They point to the example of the civil rights movement of the 1960s. Without government intervention, they argue, the rights of minorities would never have been acknowledged nor would there be equal rights for all. In fact the civil rights movement is the basis of the modern liberal’s political ideology, and proof that it is essentially correct.

This conviction motivates them to use all means available to impose their vision of goodness on the masses. If they can’t get the populous to support their agenda then they will get the courts to legislate it. This is because they firmly believe that their agenda is for the greater good of society.

Liberalism is naturally sympathetic with socialism and suspicious of individualism and even though it shares the same long-term goals as conservatism it’s approach, as you can see, is radically different.

The Conservative View

Even though the conservatives share with liberals the desire for a better society, they differ sharply in what role the government should play. In a nutshell, conservatives view the role of government as “the less the better.” Since they see the combined strength and sufficiency of the individual as the only honest cure for society they believe that the role of government should be restricted to functions that support and protect individual liberty. They are very suspicious of government interference in individual rights, and they do not see differences in socioeconomic groups as a bad thing since, in their view, it is every individual’s right to change those circumstances by choice and action.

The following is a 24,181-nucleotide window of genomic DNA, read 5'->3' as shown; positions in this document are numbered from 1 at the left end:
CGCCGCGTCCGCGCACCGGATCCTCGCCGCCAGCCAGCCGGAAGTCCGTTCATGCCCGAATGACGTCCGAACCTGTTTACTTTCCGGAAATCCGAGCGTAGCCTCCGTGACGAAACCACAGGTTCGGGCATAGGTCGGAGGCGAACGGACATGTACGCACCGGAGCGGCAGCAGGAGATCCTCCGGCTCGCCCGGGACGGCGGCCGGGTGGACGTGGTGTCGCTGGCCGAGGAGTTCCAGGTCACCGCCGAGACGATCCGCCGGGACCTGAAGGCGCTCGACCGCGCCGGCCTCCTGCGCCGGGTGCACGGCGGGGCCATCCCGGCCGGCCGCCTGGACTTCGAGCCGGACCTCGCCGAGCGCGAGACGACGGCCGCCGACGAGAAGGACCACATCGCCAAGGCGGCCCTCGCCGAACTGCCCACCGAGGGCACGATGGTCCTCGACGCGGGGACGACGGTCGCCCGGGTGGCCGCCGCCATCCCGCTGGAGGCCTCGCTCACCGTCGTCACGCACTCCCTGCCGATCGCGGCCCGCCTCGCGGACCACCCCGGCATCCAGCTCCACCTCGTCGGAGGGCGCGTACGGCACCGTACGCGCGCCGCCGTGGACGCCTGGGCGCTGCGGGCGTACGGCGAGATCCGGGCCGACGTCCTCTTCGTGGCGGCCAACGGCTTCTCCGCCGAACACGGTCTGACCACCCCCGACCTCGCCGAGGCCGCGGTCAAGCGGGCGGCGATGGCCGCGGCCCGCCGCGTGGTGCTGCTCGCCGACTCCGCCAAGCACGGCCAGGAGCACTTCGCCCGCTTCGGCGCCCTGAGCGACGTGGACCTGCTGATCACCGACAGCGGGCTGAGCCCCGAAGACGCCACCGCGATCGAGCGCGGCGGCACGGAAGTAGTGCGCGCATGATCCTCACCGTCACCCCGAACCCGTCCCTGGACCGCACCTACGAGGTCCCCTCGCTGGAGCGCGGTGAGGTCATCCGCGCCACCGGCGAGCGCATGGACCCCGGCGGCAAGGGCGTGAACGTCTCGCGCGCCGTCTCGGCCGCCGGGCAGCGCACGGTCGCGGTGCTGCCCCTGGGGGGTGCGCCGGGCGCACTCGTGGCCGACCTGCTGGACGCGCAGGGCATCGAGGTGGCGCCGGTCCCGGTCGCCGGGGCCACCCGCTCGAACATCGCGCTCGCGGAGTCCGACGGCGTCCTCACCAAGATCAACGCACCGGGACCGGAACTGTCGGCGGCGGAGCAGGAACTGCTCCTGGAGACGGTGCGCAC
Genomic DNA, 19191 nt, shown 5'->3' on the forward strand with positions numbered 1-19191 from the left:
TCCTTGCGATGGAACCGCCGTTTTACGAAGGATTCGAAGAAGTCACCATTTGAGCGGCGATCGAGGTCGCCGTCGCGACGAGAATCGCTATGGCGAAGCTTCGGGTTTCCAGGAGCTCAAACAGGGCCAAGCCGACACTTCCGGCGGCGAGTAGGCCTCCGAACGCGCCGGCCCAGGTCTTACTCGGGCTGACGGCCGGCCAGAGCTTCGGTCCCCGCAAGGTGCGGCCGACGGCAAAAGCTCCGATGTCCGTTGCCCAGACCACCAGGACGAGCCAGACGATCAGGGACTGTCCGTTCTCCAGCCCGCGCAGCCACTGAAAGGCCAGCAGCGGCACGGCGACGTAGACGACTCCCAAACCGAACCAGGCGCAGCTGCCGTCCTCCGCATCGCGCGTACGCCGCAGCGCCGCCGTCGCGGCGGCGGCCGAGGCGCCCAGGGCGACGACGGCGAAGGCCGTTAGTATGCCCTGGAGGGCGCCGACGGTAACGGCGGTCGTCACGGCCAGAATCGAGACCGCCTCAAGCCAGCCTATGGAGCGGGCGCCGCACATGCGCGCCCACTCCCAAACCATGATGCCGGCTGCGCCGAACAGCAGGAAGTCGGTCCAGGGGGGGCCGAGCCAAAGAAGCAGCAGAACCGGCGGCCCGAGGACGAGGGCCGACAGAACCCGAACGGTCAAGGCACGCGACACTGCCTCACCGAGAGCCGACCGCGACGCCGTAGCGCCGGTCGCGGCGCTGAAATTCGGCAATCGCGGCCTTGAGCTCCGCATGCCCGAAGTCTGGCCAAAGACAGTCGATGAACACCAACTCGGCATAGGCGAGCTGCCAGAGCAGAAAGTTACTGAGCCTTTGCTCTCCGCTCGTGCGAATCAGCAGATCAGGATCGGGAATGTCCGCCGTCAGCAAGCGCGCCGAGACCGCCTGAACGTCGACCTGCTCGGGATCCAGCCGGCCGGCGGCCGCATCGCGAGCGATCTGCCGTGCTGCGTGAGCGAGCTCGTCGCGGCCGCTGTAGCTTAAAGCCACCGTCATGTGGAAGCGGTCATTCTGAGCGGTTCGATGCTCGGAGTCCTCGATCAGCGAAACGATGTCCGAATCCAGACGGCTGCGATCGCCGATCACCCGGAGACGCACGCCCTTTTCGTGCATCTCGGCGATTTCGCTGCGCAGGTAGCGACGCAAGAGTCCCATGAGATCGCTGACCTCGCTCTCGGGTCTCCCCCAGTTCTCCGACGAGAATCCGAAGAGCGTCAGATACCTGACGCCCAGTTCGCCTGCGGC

They view the government’s attempts at redistribution of wealth through its tax codes, its interference in commerce by regulations, and its welfare entitlements as enabling individuals to shirk responsibility for their own lives and rely on the government to take care of them. They reason that the more the government takes responsibility for his or her well being away from the individual, the weaker and more dependent society will become.

At this point in American politics the two ideologies have taken a back seat to power, but if they were brought to bear on our government which would be the best: Socialist Democracy, or an independent go-it-alone capitalist democracy? I would submit to you that the extremes of both ideologies are dangerous and would deepen problems in American society and that one, tempered with the other, might be the best ideology of all.

For example: if we have a struggling class in America, we could provided training opportunities for people who wanted to succeed and would put forth efforts on their own behalf instead of entitlement programs that accomplish nothing and consume copious amounts of money? Along with such programs would also come the responsibility for the recipients to put forth efforts on behalf of their own welfare.